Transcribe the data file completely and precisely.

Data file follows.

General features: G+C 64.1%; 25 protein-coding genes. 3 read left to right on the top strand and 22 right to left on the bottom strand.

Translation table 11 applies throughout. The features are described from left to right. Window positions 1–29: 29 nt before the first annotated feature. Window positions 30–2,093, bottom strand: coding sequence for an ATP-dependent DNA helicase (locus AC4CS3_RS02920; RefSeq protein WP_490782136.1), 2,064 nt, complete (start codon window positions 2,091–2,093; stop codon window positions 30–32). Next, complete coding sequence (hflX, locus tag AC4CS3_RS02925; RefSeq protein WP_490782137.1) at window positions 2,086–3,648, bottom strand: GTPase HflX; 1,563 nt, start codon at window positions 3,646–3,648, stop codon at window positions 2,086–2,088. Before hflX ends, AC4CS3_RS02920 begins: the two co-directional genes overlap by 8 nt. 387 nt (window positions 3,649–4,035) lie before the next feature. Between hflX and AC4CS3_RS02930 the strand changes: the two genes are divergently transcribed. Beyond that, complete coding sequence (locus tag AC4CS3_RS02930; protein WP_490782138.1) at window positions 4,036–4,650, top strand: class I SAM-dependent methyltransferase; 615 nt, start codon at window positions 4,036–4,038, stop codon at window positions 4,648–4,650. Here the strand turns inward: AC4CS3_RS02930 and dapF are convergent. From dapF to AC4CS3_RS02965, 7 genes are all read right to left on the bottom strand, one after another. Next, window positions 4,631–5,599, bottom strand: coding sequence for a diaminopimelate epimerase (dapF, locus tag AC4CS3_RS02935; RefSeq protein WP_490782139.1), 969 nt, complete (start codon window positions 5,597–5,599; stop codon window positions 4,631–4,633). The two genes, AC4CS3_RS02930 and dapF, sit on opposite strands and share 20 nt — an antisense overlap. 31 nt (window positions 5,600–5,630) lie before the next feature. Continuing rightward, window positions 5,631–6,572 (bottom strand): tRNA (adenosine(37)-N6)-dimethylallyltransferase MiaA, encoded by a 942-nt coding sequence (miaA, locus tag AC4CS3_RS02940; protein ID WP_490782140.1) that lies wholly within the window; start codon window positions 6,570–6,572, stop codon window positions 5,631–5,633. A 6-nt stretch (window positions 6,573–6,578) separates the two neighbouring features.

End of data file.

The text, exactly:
General features: G+C 64.1%; 25 protein-coding genes. 3 read left to right on the top strand and 22 right to left on the bottom strand.

Translation table 11 applies throughout. The features are described from left to right. Window positions 1–29: 29 nt before the first annotated feature. Window positions 30–2,093, bottom strand: coding sequence for an ATP-dependent DNA helicase (locus AC4CS3_RS02920; RefSeq protein WP_490782136.1), 2,064 nt, complete (start codon window positions 2,091–2,093; stop codon window positions 30–32). Next, complete coding sequence (hflX, locus tag AC4CS3_RS02925; RefSeq protein WP_490782137.1) at window positions 2,086–3,648, bottom strand: GTPase HflX; 1,563 nt, start codon at window positions 3,646–3,648, stop codon at window positions 2,086–2,088. Before hflX ends, AC4CS3_RS02920 begins: the two co-directional genes overlap by 8 nt. 387 nt (window positions 3,649–4,035) lie before the next feature. Between hflX and AC4CS3_RS02930 the strand changes: the two genes are divergently transcribed. Beyond that, complete coding sequence (locus tag AC4CS3_RS02930; protein WP_490782138.1) at window positions 4,036–4,650, top strand: class I SAM-dependent methyltransferase; 615 nt, start codon at window positions 4,036–4,038, stop codon at window positions 4,648–4,650. Here the strand turns inward: AC4CS3_RS02930 and dapF are convergent. From dapF to AC4CS3_RS02965, 7 genes are all read right to left on the bottom strand, one after another. Next, window positions 4,631–5,599, bottom strand: coding sequence for a diaminopimelate epimerase (dapF, locus tag AC4CS3_RS02935; RefSeq protein WP_490782139.1), 969 nt, complete (start codon window positions 5,597–5,599; stop codon window positions 4,631–4,633). The two genes, AC4CS3_RS02930 and dapF, sit on opposite strands and share 20 nt — an antisense overlap. 31 nt (window positions 5,600–5,630) lie before the next feature. Continuing rightward, window positions 5,631–6,572 (bottom strand): tRNA (adenosine(37)-N6)-dimethylallyltransferase MiaA, encoded by a 942-nt coding sequence (miaA, locus tag AC4CS3_RS02940; protein ID WP_490782140.1) that lies wholly within the window; start codon window positions 6,570–6,572, stop codon window positions 5,631–5,633. A 6-nt stretch (window positions 6,573–6,578) separates the two neighbouring features.